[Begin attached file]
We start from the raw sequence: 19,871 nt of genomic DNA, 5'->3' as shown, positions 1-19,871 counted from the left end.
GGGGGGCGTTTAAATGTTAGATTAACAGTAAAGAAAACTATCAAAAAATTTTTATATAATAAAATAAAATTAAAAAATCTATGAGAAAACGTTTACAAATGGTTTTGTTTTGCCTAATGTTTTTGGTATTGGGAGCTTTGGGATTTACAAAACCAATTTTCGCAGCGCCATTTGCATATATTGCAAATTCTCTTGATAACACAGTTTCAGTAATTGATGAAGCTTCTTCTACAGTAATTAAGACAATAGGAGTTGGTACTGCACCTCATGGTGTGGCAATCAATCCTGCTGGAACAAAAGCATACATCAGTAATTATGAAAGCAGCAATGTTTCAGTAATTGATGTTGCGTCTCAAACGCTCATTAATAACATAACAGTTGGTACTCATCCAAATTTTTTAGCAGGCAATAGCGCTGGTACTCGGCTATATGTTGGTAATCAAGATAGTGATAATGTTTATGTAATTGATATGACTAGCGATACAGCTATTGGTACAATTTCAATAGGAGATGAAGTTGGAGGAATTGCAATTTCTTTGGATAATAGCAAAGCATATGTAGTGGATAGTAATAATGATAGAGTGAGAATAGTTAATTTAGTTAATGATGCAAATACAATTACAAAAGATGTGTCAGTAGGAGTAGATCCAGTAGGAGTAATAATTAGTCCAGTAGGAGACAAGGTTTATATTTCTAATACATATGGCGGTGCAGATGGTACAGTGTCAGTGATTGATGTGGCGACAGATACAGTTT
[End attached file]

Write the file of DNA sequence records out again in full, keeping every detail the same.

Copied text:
We start from the raw sequence: 19,871 nt of genomic DNA, 5'->3' as shown, positions 1-19,871 counted from the left end.
GGGGGGCGTTTAAATGTTAGATTAACAGTAAAGAAAACTATCAAAAAATTTTTATATAATAAAATAAAATTAAAAAATCTATGAGAAAACGTTTACAAATGGTTTTGTTTTGCCTAATGTTTTTGGTATTGGGAGCTTTGGGATTTACAAAACCAATTTTCGCAGCGCCATTTGCATATATTGCAAATTCTCTTGATAACACAGTTTCAGTAATTGATGAAGCTTCTTCTACAGTAATTAAGACAATAGGAGTTGGTACTGCACCTCATGGTGTGGCAATCAATCCTGCTGGAACAAAAGCATACATCAGTAATTATGAAAGCAGCAATGTTTCAGTAATTGATGTTGCGTCTCAAACGCTCATTAATAACATAACAGTTGGTACTCATCCAAATTTTTTAGCAGGCAATAGCGCTGGTACTCGGCTATATGTTGGTAATCAAGATAGTGATAATGTTTATGTAATTGATATGACTAGCGATACAGCTATTGGTACAATTTCAATAGGAGATGAAGTTGGAGGAATTGCAATTTCTTTGGATAATAGCAAAGCATATGTAGTGGATAGTAATAATGATAGAGTGAGAATAGTTAATTTAGTTAATGATGCAAATACAATTACAAAAGATGTGTCAGTAGGAGTAGATCCAGTAGGAGTAATAATTAGTCCAGTAGGAGACAAGGTTTATATTTCTAATACATATGGCGGTGCAGATGGTACAGTGTCAGTGATTGATGTGGCGACAGATACAGTTT